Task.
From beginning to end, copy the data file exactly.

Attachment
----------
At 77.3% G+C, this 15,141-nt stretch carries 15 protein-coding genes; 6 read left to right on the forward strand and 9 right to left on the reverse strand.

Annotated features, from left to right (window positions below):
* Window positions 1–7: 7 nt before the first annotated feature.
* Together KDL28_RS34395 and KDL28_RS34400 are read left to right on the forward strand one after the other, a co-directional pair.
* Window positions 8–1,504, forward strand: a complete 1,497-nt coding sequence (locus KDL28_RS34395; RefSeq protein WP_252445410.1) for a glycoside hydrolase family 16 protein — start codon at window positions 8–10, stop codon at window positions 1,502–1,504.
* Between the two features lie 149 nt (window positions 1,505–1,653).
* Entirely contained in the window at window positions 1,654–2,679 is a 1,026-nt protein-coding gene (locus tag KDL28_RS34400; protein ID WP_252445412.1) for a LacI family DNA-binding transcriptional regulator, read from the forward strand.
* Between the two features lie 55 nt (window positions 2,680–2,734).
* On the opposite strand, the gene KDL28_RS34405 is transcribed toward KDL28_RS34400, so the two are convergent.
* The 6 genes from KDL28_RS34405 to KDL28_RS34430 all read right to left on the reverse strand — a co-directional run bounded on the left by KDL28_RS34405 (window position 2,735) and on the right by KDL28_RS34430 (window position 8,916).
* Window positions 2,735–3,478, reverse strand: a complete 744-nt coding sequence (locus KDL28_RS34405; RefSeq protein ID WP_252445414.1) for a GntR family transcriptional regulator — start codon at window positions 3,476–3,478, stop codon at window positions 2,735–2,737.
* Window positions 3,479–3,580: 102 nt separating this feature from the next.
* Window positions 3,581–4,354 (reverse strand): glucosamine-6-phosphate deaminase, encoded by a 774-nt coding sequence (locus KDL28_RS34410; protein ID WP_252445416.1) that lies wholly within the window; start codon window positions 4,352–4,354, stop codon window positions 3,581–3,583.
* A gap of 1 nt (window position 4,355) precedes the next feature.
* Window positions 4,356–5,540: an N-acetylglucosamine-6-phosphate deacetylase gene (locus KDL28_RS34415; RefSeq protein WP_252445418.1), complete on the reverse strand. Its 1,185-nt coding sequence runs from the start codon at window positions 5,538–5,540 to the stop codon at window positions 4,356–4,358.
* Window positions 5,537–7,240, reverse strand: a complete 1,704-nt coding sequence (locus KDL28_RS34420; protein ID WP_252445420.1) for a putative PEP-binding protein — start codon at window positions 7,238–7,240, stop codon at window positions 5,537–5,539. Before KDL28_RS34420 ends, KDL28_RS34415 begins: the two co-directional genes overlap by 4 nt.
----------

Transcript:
At 77.3% G+C, this 15,141-nt stretch carries 15 protein-coding genes; 6 read left to right on the forward strand and 9 right to left on the reverse strand.

Annotated features, from left to right (window positions below):
* Window positions 1–7: 7 nt before the first annotated feature.
* Together KDL28_RS34395 and KDL28_RS34400 are read left to right on the forward strand one after the other, a co-directional pair.
* Window positions 8–1,504, forward strand: a complete 1,497-nt coding sequence (locus KDL28_RS34395; RefSeq protein WP_252445410.1) for a glycoside hydrolase family 16 protein — start codon at window positions 8–10, stop codon at window positions 1,502–1,504.
* Between the two features lie 149 nt (window positions 1,505–1,653).
* Entirely contained in the window at window positions 1,654–2,679 is a 1,026-nt protein-coding gene (locus tag KDL28_RS34400; protein ID WP_252445412.1) for a LacI family DNA-binding transcriptional regulator, read from the forward strand.
* Between the two features lie 55 nt (window positions 2,680–2,734).
* On the opposite strand, the gene KDL28_RS34405 is transcribed toward KDL28_RS34400, so the two are convergent.
* The 6 genes from KDL28_RS34405 to KDL28_RS34430 all read right to left on the reverse strand — a co-directional run bounded on the left by KDL28_RS34405 (window position 2,735) and on the right by KDL28_RS34430 (window position 8,916).
* Window positions 2,735–3,478, reverse strand: a complete 744-nt coding sequence (locus KDL28_RS34405; RefSeq protein ID WP_252445414.1) for a GntR family transcriptional regulator — start codon at window positions 3,476–3,478, stop codon at window positions 2,735–2,737.
* Window positions 3,479–3,580: 102 nt separating this feature from the next.
* Window positions 3,581–4,354 (reverse strand): glucosamine-6-phosphate deaminase, encoded by a 774-nt coding sequence (locus KDL28_RS34410; protein ID WP_252445416.1) that lies wholly within the window; start codon window positions 4,352–4,354, stop codon window positions 3,581–3,583.
* A gap of 1 nt (window position 4,355) precedes the next feature.
* Window positions 4,356–5,540: an N-acetylglucosamine-6-phosphate deacetylase gene (locus KDL28_RS34415; RefSeq protein WP_252445418.1), complete on the reverse strand. Its 1,185-nt coding sequence runs from the start codon at window positions 5,538–5,540 to the stop codon at window positions 4,356–4,358.
* Window positions 5,537–7,240, reverse strand: a complete 1,704-nt coding sequence (locus KDL28_RS34420; protein ID WP_252445420.1) for a putative PEP-binding protein — start codon at window positions 7,238–7,240, stop codon at window positions 5,537–5,539. Before KDL28_RS34420 ends, KDL28_RS34415 begins: the two co-directional genes overlap by 4 nt.